Sometimes, an act of infidelity can lead to a prompt and bitter breakup. Other times, couples just gradually drift apart and eventually realize they’re better off separated. Many couples waver back and forth when thinking about divorce and consider several different factors. Ideally, this decision would be clear-cut, but reality is much more ambiguous. Divorce has so many serious ramifications that it is an extremely scary leap to make. Divorce is not always black-and-white; a lot can happen in between the time people to decide to divorce and the actual finalization of the divorce.

Sometimes during this process, couples will try to reconcile their differences and try to save the marriage. How do you know if this is the right thing to do? In my opinion, divorce should be considered a last option, but how can you tell if it’s worth trying to fix your relationship or if your marriage is past the point of saving? I advise my clients to not make any impulsive decisions and give this some deep thought.

If you are considering reconciling with your wife, here are some questions to ask:

  1. Which one of you ended the relationship and why? Have you been able to talk openly and honestly about what went wrong? If not, reconciliation is a mistake.
  2. How have each of you changed since the relationship ended? Do you think these changes have moved you closer together or further apart? Will these changes positively or negatively affect the reconciliation?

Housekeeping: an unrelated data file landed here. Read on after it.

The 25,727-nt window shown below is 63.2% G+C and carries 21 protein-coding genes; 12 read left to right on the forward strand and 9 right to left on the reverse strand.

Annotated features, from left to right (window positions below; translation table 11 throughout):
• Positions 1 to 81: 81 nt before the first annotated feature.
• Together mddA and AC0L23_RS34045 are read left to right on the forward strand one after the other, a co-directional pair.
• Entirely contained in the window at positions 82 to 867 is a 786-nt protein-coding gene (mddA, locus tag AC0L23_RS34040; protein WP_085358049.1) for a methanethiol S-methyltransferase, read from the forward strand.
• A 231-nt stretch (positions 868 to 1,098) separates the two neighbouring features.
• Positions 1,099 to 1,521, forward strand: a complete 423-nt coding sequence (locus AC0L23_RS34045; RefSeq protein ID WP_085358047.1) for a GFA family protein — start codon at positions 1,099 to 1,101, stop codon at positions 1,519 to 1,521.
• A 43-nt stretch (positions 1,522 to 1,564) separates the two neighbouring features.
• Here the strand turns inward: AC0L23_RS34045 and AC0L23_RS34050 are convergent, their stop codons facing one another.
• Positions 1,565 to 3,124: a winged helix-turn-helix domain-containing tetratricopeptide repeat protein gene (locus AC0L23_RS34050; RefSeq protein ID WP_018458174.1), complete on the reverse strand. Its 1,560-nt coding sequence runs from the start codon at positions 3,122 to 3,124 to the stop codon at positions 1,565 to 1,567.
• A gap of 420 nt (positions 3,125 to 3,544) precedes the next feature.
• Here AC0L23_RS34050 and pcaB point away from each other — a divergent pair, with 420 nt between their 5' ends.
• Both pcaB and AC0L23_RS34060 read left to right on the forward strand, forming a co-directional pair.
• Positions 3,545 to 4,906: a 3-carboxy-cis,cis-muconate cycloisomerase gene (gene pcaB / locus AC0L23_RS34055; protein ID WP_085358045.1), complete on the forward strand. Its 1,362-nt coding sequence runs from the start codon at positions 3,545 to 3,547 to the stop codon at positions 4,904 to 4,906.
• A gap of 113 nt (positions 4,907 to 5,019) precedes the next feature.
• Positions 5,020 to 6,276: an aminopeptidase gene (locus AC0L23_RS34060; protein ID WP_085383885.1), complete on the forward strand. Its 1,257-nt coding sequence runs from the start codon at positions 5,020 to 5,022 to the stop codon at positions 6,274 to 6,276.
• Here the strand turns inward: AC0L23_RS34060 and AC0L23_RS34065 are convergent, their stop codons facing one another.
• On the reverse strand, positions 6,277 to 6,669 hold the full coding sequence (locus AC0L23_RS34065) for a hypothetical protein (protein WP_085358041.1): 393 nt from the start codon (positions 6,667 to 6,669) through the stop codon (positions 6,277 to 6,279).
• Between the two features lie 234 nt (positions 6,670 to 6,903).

3. How are your wants and needs different now than they were when you were initially attracted to each other? Is your current attraction to each other based on what you both wanted/needed when you first met, or are you attracted to the people that you’ve both grown to be? Would you be as willing to consider a relationship with your ex if you were meeting him or her for the first time?
  4. Do you believe that each of you did all that you could do to save the relationship when you were in it? If not, why not? If so, what is different now? What new skills or resources do you have available to you, that you each are willing to use, to make the relationship work that you didn’t utilize before?
  5. What has changed in your relationship? If nothing has changed then it’s likely a mistake to reconcile.
  6. What is the real reason you are considering a reconciliation? Sometimes, people miss the idea of their ex. Once you’re satisfied with your answer to that question, ask what has changed since you broke up that is likely to increase your chances of success the next time around?

If a reconciliation is still a possibility, ask your ex the same questions and insist on emotionally honest answers. At this point you’ll probably have a pretty good idea of what the right decision is for you.

Hayley Lisa
The Divorce Coach for Men